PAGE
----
Thought I might try something different and write out lyrics from songs I hear in anime. I'll try writing the original version in Japanese (as much as a human, non-native & amateur Japanese learner ear can hear) and translate it into English. (WARNING: I've only been learning Japanese these past several years, so the translation may not be fully accurate. Discretion is advised.)

Soundtrack from a 2014 movie anime, Harmonie, which I keep coming back to every now and then (just realized). The anime was one of the four featured in Anime Mirai 2014. Don't really know what it's called, but you can listen to the song here. Here goes.

Kanji Lyrics


Romaji Lyrics
Chiisana sono ryou te de dorehodo kakaete aruita no ka
boku wa shitteirunda
Ano toki mo kimi wa egao wo misetakedo
hitoride naiteita
darenimo kizukarezuni

Boku ga itsudemo soba ni iru yo
Sono itami mo hikitsurete toberu hazu
Kimi to nara

English Translation
How you've put up with many things with those tiny hands of yours
I know
That time, you still put up a smile
even though you cry when you're alone
without anyone noticing

It'll be alright
I'll always be right beside you
Don't cry
I can take that pain along with me, flying
if it's together with you

The music has a heart-warming feel to it--a bit sad, but, calming. The movie, too, is okay to watch when you just want something light. Should check it out. 😊


Thursday, July 13, 2017

Anime Afterthought: NANA (ナナ)

I don't easily look down on people based on what they are, or what they do. It's the attitude and the way of thinking that I rather look up to. Whether they do good things or bad things, I think it's only a matter of context (the percieved "good/bad things" itself may differ each person, depending on their principal values). Maybe we end up choosing the same path if we were in his/her condition. Maybe we fall into a much darker pit. No one knows. But the two things I mentioned, it's what differentiate the true, "good" person from the other.

(Err.. I think this will be more like a review than an afterthought like the first one. Maybe I'll write another later. 😅)

In my life of watching anime, I've never seen anything as comforting as it is depressing and as real as watching NANA. The feeling of love, anger, betrayal, pride, fear, sympathy and regret I received from learning both the lead characters, living the "determining stage of life" that is the transition into adulthood, gave me chills and warmth throughout the course of the series.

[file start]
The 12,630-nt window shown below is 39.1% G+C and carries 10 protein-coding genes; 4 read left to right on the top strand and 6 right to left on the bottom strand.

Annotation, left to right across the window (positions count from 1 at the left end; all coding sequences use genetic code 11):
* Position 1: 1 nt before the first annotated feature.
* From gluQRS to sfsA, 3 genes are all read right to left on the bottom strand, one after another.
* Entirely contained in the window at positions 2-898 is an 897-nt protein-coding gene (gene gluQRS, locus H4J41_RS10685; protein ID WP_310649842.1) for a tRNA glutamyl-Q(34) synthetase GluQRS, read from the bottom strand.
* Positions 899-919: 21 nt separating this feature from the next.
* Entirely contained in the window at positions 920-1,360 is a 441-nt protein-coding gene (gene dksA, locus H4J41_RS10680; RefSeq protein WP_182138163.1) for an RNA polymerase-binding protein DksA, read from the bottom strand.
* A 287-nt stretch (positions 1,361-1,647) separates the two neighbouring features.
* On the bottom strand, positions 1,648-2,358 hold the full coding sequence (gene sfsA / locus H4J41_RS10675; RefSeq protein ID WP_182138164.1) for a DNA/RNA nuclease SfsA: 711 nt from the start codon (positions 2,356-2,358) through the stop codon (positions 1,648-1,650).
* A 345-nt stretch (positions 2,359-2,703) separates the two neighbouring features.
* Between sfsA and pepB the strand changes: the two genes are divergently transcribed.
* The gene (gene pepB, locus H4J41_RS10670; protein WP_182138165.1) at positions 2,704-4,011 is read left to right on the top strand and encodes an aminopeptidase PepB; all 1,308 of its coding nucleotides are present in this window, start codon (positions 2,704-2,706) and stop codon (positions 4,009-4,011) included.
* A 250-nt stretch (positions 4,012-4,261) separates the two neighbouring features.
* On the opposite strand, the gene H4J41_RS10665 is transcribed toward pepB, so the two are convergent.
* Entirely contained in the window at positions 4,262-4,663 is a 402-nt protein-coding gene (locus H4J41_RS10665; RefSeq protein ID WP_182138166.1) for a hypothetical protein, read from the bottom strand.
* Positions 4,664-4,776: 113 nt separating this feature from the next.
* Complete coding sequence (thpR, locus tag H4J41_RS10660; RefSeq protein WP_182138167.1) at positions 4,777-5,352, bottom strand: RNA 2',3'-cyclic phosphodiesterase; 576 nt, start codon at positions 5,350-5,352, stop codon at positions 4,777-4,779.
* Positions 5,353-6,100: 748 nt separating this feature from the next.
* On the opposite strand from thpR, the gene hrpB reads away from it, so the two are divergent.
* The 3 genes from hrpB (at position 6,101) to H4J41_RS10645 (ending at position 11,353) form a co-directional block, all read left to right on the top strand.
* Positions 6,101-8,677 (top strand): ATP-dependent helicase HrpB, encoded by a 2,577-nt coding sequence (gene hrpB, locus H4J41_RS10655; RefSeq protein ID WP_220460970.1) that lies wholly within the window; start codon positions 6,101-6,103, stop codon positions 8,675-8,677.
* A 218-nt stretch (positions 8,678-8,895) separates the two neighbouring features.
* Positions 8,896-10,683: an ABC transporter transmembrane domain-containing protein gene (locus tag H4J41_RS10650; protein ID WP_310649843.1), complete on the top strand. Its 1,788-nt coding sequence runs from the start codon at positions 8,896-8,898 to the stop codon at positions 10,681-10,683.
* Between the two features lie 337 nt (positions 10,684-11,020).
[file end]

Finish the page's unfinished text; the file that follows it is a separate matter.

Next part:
NANA is a 2006 anime adapted from a manga written and illustrated by Ai Yazawa. It tells about the chance encounter of Nana Komatsu and Nana Osaki, later about their friendship and each of their own lives. The two met on a fateful night in a bullet train to Tokyo, and sat next to each other. Hachi (lets just call the first girl this) came to Tokyo to finally meet her boyfriend, Shoji, after a year of LDR (and purposedly to live together), though, honestly it seems like she came just to find love. While Nana came to Tokyo to become a rock star. Both have same name, same age, same destination, and same motive: to start a new life.

Nana (Hachi) and Nana on a train to Tokyo
Nana Komatsu, an air-headed girl from a small town up in northern Japan (I have a feeling it's right around Tohoku region? It's never explicitly stated) who finds "love" as much as people do their laundry. I hate this girl. Ya, she's got the appeal, but blatantly speaking she really gave me frustration almost every 2-3 episodes, if not every episode, for all her "wishy washy" attitude when deciding about anything and still regret it after. I honestly couldn't care less about her desire for love, "doing it" every time she thinks she's found "the guy"; but the repetitive mistakes she made after finding out "it wasn't really what she wanted" really ticks me off.

Goodness lady, you say that everytime-_-
Then there's Nana Osaki, also from a small town in northern Japan, who wanted to become a rock star. Back home she already made a name for herself together with her band called the Black Stones, until one of the members decided to leave and join a soon-to-be popular band in Tokyo. This caused conflict and later hiatus, and was devastating for the band at first. But Nana quickly stood up and continued to chase her dream.